2. Shale gas reservoirs. Mudstones: what do we mean by the term shale? Grain size, shape, mineralogy, pore sizes and shapes. Depositional environments, compaction, dewatering, diagenesis, temperature and pressure. TOC, kerogen, organic maturity, chemical and physical properties.
  3. Petrophysical models for shale gas. Introduction to shale gas petrophysics. Adsorption and desorption. Mineralogy, chemistry and physical properties. Calculating gas in place.
  4. Shale gas: case study 1.

Day 2: Review of petrophysics and introduction to shale gas core analysis.

  1. Review of petrophysics as applied to conventional reservoirs. Petrophysical properties; porosity, saturation, density, permeability, capillary pressure; gross, net and pay. Review of core analysis procedures. Review of geophysics and petrophysical relationships. Review of downhole logs.
  2. Shale gas core analysis. Coring, core handling and core preservation. Porosity, permeability and saturation. Core sub-sampling. Desorption tests. Langmuir isotherms. Total organic carbon, kerogen, thermal maturity, gas analysis. Geomechanical properties.

Day 3: Shale gas log analysis, petrophysical models revisited, geomechanical properties, and an integrated workflow.

  1. Routine log analysis and new approaches (e.g. induced gamma ray spectroscopy, NMR, imaging, stress and dielectric measurements). TOC from logs. Density and porosity. Saturation from Archie, from shaly sand resistivity models and from mineral models. Integrated analysis of core and log data.
  2. Worked example: case study 2.
  3. Petrophysical models revisited; shale gas in place calculations.
  4. Geomechanical properties.
  5. Integrated workflow. Review of possible steps, problems, pitfalls, and future directions. Summary of how shale gas varies from conventional reservoirs, and how the variable nature determines the petrophysical approach.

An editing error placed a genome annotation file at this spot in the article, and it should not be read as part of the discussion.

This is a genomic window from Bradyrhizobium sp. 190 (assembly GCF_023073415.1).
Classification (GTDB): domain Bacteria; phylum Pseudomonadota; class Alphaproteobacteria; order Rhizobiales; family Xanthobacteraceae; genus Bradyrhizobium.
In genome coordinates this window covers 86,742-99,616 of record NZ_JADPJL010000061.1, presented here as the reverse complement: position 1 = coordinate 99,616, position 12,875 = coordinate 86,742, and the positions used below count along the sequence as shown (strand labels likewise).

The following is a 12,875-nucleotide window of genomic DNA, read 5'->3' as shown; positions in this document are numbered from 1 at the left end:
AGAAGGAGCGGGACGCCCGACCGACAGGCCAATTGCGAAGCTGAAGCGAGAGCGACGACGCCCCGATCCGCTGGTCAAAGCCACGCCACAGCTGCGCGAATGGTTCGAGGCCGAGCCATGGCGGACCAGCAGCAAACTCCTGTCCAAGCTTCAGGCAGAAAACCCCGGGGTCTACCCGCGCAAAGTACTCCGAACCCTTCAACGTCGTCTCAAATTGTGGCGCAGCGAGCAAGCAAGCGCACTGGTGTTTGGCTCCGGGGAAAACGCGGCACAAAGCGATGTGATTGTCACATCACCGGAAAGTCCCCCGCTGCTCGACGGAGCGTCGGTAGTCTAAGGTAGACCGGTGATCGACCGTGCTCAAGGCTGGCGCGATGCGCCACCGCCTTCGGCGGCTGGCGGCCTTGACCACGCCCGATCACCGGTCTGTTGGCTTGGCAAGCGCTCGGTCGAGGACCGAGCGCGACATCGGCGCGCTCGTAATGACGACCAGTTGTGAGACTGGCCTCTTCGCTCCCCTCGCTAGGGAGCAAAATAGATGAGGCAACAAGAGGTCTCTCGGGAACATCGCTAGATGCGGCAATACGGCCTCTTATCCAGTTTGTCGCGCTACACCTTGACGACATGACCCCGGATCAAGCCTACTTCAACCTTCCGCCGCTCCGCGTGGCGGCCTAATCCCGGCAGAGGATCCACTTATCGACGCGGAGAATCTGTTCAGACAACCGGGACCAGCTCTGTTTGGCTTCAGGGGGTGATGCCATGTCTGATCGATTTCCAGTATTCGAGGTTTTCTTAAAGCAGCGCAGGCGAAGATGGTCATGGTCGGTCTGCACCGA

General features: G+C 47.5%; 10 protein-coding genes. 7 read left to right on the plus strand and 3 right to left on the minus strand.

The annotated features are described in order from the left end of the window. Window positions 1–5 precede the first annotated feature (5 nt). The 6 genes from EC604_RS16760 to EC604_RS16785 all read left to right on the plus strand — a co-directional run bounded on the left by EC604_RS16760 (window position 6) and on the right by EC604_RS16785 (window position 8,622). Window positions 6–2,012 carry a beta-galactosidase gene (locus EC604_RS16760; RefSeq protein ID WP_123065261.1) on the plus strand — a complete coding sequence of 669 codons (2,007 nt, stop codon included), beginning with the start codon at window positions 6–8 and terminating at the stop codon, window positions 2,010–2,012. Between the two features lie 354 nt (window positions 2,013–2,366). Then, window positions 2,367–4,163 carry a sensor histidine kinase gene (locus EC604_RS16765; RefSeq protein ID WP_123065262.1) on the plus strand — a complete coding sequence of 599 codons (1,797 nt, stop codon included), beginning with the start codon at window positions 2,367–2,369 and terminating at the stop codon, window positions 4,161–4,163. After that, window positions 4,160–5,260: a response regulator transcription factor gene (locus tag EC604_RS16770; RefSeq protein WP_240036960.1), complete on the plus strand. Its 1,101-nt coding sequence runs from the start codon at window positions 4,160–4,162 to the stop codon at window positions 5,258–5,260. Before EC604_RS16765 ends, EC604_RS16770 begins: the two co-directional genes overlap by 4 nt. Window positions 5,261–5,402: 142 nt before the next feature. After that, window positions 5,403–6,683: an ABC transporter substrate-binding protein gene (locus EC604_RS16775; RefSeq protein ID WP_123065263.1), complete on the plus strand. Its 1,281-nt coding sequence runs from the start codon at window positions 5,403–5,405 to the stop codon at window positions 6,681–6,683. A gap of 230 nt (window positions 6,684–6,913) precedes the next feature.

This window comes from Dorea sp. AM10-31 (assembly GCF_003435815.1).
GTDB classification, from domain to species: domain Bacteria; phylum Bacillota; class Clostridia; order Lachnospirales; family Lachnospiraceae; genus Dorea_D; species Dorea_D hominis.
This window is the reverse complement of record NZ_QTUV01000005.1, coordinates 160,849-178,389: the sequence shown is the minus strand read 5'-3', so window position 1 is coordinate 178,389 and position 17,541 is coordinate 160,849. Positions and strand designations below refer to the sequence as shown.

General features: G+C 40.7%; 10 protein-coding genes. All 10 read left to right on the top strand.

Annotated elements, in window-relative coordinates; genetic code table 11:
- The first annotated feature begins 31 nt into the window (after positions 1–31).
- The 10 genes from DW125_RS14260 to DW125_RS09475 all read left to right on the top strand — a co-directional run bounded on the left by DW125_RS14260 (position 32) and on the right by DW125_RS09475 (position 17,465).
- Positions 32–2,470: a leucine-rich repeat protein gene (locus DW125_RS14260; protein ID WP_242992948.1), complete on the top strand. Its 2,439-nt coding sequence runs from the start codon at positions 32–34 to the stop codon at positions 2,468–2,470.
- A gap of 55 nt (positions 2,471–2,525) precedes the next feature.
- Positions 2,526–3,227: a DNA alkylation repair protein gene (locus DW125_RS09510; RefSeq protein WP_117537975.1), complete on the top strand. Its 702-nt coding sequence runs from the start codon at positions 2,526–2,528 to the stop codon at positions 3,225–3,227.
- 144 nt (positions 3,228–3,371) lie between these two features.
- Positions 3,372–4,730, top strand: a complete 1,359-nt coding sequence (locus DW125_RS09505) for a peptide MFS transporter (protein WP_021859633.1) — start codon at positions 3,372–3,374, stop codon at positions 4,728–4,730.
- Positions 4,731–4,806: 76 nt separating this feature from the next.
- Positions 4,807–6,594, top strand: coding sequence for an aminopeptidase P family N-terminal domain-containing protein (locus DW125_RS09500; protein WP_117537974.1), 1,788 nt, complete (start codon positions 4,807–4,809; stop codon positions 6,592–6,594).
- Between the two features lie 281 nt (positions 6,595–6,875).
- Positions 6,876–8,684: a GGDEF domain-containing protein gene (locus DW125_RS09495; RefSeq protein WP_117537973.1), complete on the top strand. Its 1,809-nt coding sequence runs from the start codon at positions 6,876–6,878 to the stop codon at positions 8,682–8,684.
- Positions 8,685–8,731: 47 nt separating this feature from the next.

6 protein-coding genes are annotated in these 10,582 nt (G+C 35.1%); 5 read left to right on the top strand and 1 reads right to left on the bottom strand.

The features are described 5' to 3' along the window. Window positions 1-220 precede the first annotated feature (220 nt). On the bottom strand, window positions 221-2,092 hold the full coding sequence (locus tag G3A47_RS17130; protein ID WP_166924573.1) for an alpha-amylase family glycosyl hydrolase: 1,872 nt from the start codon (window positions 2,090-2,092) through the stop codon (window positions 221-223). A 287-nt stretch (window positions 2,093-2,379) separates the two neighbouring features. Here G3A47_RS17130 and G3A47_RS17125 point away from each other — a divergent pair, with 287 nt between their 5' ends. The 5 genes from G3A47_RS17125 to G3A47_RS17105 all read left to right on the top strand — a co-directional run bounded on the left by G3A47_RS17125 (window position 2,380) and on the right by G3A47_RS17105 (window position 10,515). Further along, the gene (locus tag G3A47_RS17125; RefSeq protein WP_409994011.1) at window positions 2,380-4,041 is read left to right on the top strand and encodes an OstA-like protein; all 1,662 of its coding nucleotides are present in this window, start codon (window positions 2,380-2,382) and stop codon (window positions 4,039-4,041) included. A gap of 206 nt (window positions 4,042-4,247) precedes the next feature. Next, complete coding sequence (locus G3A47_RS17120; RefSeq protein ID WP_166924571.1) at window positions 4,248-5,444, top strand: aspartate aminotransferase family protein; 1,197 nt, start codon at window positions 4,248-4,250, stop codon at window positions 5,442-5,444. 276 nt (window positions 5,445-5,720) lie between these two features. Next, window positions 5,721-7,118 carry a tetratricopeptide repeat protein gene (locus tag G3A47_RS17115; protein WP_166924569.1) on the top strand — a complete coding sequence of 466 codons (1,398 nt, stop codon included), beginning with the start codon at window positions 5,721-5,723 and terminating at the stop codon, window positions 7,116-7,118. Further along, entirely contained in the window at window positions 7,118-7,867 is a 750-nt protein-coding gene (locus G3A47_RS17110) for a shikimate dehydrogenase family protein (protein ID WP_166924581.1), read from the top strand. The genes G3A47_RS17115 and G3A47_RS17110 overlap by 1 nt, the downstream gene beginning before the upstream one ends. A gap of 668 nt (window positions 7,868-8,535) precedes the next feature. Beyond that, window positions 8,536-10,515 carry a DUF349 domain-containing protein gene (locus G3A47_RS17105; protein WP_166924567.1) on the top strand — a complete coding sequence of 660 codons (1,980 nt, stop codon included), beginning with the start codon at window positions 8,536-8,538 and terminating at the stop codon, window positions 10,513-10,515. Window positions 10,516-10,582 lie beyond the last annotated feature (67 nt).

Who should attend

Anyone involved in shale gas petrophysics, including geologists, geophysicists, petrophysicists and engineers. The course aims to review shale gas petrophysics and provide an awareness of the complexities faced in developing appropriate shale gas petrophysical models.

Prerequisites and linking courses

Prerequisites – Participants should have a basic understanding of petrophysical evaluation, as presented in Basic level N083 (Petrophysics and Formation Evaluation: Principles and Practice) or N121 (Modern Petrophysical Well Log Interpretation), as well as practical experience working with well logs.

Linking Skilled level petrophysics courses include N054 (Intermediate Petrophysics for Conventional Reservoirs), N187 (Low Resistivity Low Contrast Pay) and the field course N030 (Rocks and Fluids: Practical Petrophysics, Isle of Wight, UK).

Linking Unconventional Resource Basic level classes include N313 (Evaluating Resource Plays) and N259 (From Outcrop to Subsurface: Understanding and Evaluating Shale Resource Plays, Alberta, Canada); at a Skilled level consider N364 (Fracture Architecture, Sedimentology and Diagenesis of Organic-rich Mudstones of Ancient Upwelling Zones with Application to Naturally Fractured Reservoirs (California, USA) and N250 (Evaluation Methods for Shale Reservoirs).

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Mike Lovell

Very good introduction to petrophysics of unconventionals!!